Growing up and cutting their teeth in the punk scene, there didn’t seem to be any contradiction between their more ascetic religious beliefs and the punk rock evangelism that saves one soul at a time — be that historically in the name of God or rock ’n’ roll.
Suffice it to say that these were not your “Kum By Ya” kids. And they’d only later find out that they weren’t alone. But for now, they had each other, and that was enough. Well, that coupled with the fact that they were both involved with the activist-oriented Royal Oak Salvation Army church.
But the straight-edge crowd was, perhaps ironically, too dogmatic for Sjorgren. It wasn’t that scene’s near-monastic attitude toward abstinence. In fact, none of the Insyderz are smokers or drinkers. But rather, for the then-18-year-old punk Sjorgren, it was the preachy nature of straight-edge figureheads like Fugazi’s Ian MacKaye and the local dudes who appointed themselves his apostles.
“It got to a point where I guess I kind of felt that the straight-edge movement had become a self-righteous social group,” says Sjorgren. “I started to think of myself better than people who were smoking or drinking. I had come to a point where I guess that there needed to be more of an emphasis on the spirit of people than on their outward actions.”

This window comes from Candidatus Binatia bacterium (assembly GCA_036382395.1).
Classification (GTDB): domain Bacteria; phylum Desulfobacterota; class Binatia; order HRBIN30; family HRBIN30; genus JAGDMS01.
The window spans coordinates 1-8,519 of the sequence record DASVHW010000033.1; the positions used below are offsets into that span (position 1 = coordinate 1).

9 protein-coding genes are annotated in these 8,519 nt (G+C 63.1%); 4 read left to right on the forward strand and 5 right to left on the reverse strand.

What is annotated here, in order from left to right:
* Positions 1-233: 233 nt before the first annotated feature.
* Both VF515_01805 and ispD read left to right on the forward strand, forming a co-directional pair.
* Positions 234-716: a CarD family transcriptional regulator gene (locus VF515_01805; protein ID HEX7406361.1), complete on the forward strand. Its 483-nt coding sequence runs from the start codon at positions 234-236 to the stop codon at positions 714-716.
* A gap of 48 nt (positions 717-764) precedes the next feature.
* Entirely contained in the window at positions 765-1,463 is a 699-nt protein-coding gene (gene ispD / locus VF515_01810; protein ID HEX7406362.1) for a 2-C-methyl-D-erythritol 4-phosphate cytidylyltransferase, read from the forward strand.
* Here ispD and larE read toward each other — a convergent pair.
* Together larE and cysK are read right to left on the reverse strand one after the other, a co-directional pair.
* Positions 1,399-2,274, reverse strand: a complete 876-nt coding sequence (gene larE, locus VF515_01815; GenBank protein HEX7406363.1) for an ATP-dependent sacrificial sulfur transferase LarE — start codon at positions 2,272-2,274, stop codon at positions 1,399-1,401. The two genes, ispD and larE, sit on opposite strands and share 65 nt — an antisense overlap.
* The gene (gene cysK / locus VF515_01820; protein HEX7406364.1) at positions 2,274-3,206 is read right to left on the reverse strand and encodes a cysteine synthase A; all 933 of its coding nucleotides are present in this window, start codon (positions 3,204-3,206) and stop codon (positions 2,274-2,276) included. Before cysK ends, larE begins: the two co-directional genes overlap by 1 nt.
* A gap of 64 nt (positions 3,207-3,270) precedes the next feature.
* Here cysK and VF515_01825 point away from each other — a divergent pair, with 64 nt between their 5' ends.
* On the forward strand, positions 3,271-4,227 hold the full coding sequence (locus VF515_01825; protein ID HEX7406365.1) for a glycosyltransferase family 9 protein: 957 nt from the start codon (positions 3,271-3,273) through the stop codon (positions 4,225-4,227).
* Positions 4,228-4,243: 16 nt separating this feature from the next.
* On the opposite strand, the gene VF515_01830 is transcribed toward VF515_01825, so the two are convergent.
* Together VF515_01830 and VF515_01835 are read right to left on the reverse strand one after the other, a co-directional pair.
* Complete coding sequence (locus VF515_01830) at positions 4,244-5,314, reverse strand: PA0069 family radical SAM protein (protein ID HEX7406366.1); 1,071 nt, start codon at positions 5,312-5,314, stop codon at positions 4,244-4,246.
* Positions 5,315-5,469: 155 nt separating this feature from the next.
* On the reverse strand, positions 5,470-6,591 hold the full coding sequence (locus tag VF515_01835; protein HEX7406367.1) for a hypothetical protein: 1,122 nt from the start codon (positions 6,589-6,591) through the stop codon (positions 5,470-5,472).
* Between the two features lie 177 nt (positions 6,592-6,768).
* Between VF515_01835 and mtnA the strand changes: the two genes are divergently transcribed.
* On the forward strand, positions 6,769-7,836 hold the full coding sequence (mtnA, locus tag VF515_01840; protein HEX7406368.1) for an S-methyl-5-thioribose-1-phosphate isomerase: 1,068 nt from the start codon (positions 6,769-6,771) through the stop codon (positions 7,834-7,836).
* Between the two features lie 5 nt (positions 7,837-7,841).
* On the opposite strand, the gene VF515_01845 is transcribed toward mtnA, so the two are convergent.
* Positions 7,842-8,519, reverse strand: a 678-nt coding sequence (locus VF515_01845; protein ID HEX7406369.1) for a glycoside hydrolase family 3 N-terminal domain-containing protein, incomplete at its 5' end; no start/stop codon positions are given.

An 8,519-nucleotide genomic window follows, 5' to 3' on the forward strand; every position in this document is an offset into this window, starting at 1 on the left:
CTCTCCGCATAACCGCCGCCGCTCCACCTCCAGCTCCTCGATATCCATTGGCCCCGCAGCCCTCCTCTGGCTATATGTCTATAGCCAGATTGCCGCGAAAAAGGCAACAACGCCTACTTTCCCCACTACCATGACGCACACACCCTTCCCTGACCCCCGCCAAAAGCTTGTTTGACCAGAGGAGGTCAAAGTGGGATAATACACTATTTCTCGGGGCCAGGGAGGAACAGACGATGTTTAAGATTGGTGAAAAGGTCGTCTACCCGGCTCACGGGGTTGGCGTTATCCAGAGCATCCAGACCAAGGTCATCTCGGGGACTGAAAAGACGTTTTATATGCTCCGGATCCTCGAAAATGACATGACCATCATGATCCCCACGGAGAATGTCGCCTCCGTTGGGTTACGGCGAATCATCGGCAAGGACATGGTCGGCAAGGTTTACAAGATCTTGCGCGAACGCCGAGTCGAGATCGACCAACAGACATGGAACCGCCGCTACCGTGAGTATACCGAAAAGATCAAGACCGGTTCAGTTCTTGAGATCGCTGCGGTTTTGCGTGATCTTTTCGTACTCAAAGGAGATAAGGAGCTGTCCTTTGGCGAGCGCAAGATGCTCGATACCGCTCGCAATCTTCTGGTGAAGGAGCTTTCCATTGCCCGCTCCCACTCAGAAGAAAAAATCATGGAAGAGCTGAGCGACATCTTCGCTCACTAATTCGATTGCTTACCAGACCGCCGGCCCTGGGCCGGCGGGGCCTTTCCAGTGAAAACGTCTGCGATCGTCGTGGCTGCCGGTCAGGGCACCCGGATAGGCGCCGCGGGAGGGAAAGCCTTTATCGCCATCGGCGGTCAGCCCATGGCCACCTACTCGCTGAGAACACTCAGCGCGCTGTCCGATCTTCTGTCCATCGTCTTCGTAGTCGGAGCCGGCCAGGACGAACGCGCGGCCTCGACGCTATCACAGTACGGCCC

So he split the straight-edge scene, but soon discovered that he still had a yen to rock. As did Yerke. They felt they had something to say. Says Sjorgren:
“And at that time we were involved with the Salvation Army and it just so happened that we had all the pieces of a ska band. And we were really into ska music, and were going to see bands like the Parka Kings, the Exceptions and Aks Mamma.”
Since Sjorgren was the only one with much musical experience, they didn’t start to write music right away. Instead, they took songs they all knew and revised them for a ska-punk sound, sort of skiffle reggae-meets hardcore rock. Turned out the songs they all knew were church worship songs.